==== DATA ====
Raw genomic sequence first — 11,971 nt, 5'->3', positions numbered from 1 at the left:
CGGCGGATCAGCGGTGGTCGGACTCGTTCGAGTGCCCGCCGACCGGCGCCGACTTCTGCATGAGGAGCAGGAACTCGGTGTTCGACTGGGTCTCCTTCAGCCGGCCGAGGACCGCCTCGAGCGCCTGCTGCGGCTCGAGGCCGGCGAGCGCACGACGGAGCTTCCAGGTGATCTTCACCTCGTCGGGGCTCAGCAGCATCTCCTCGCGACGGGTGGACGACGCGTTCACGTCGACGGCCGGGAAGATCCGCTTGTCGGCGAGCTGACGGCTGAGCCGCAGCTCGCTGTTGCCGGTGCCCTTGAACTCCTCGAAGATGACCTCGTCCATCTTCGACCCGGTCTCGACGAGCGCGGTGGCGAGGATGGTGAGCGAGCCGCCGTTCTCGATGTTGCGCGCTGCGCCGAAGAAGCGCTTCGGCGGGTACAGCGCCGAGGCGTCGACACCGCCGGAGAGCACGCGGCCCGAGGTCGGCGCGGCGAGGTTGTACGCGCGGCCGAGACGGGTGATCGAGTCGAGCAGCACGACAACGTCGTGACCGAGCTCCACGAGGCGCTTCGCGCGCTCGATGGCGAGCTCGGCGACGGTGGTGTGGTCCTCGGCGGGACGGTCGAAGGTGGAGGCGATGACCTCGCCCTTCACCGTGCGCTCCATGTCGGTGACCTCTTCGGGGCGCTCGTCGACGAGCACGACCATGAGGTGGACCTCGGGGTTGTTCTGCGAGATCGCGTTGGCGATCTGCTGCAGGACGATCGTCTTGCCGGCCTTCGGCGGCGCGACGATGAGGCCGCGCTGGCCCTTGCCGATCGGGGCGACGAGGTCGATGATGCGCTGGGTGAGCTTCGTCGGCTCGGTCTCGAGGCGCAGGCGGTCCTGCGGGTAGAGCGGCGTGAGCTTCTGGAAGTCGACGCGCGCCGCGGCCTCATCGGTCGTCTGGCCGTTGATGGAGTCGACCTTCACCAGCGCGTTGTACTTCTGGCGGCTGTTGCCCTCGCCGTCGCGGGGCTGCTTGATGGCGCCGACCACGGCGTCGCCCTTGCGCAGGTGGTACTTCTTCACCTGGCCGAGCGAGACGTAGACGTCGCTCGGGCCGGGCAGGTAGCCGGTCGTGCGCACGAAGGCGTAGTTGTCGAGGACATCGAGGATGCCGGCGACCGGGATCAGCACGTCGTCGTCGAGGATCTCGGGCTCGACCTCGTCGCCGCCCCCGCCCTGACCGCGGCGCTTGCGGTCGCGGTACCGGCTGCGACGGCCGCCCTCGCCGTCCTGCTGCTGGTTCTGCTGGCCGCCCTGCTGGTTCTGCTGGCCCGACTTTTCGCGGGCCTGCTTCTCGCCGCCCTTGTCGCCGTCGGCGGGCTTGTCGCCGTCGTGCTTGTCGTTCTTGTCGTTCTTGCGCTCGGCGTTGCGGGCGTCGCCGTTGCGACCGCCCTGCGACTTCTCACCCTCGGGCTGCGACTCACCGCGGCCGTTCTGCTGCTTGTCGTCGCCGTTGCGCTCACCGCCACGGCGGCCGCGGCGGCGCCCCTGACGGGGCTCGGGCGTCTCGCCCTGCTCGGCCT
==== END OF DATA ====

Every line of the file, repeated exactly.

Raw genomic sequence first — 11,971 nt, 5'->3', positions numbered from 1 at the left:
CGGCGGATCAGCGGTGGTCGGACTCGTTCGAGTGCCCGCCGACCGGCGCCGACTTCTGCATGAGGAGCAGGAACTCGGTGTTCGACTGGGTCTCCTTCAGCCGGCCGAGGACCGCCTCGAGCGCCTGCTGCGGCTCGAGGCCGGCGAGCGCACGACGGAGCTTCCAGGTGATCTTCACCTCGTCGGGGCTCAGCAGCATCTCCTCGCGACGGGTGGACGACGCGTTCACGTCGACGGCCGGGAAGATCCGCTTGTCGGCGAGCTGACGGCTGAGCCGCAGCTCGCTGTTGCCGGTGCCCTTGAACTCCTCGAAGATGACCTCGTCCATCTTCGACCCGGTCTCGACGAGCGCGGTGGCGAGGATGGTGAGCGAGCCGCCGTTCTCGATGTTGCGCGCTGCGCCGAAGAAGCGCTTCGGCGGGTACAGCGCCGAGGCGTCGACACCGCCGGAGAGCACGCGGCCCGAGGTCGGCGCGGCGAGGTTGTACGCGCGGCCGAGACGGGTGATCGAGTCGAGCAGCACGACAACGTCGTGACCGAGCTCCACGAGGCGCTTCGCGCGCTCGATGGCGAGCTCGGCGACGGTGGTGTGGTCCTCGGCGGGACGGTCGAAGGTGGAGGCGATGACCTCGCCCTTCACCGTGCGCTCCATGTCGGTGACCTCTTCGGGGCGCTCGTCGACGAGCACGACCATGAGGTGGACCTCGGGGTTGTTCTGCGAGATCGCGTTGGCGATCTGCTGCAGGACGATCGTCTTGCCGGCCTTCGGCGGCGCGACGATGAGGCCGCGCTGGCCCTTGCCGATCGGGGCGACGAGGTCGATGATGCGCTGGGTGAGCTTCGTCGGCTCGGTCTCGAGGCGCAGGCGGTCCTGCGGGTAGAGCGGCGTGAGCTTCTGGAAGTCGACGCGCGCCGCGGCCTCATCGGTCGTCTGGCCGTTGATGGAGTCGACCTTCACCAGCGCGTTGTACTTCTGGCGGCTGTTGCCCTCGCCGTCGCGGGGCTGCTTGATGGCGCCGACCACGGCGTCGCCCTTGCGCAGGTGGTACTTCTTCACCTGGCCGAGCGAGACGTAGACGTCGCTCGGGCCGGGCAGGTAGCCGGTCGTGCGCACGAAGGCGTAGTTGTCGAGGACATCGAGGATGCCGGCGACCGGGATCAGCACGTCGTCGTCGAGGATCTCGGGCTCGACCTCGTCGCCGCCCCCGCCCTGACCGCGGCGCTTGCGGTCGCGGTACCGGCTGCGACGGCCGCCCTCGCCGTCCTGCTGCTGGTTCTGCTGGCCGCCCTGCTGGTTCTGCTGGCCCGACTTTTCGCGGGCCTGCTTCTCGCCGCCCTTGTCGCCGTCGGCGGGCTTGTCGCCGTCGTGCTTGTCGTTCTTGTCGTTCTTGCGCTCGGCGTTGCGGGCGTCGCCGTTGCGACCGCCCTGCGACTTCTCACCCTCGGGCTGCGACTCACCGCGGCCGTTCTGCTGCTTGTCGTCGCCGTTGCGCTCACCGCCACGGCGGCCGCGGCGGCGCCCCTGACGGGGCTCGGGCGTCTCGCCCTGCTCGGCCT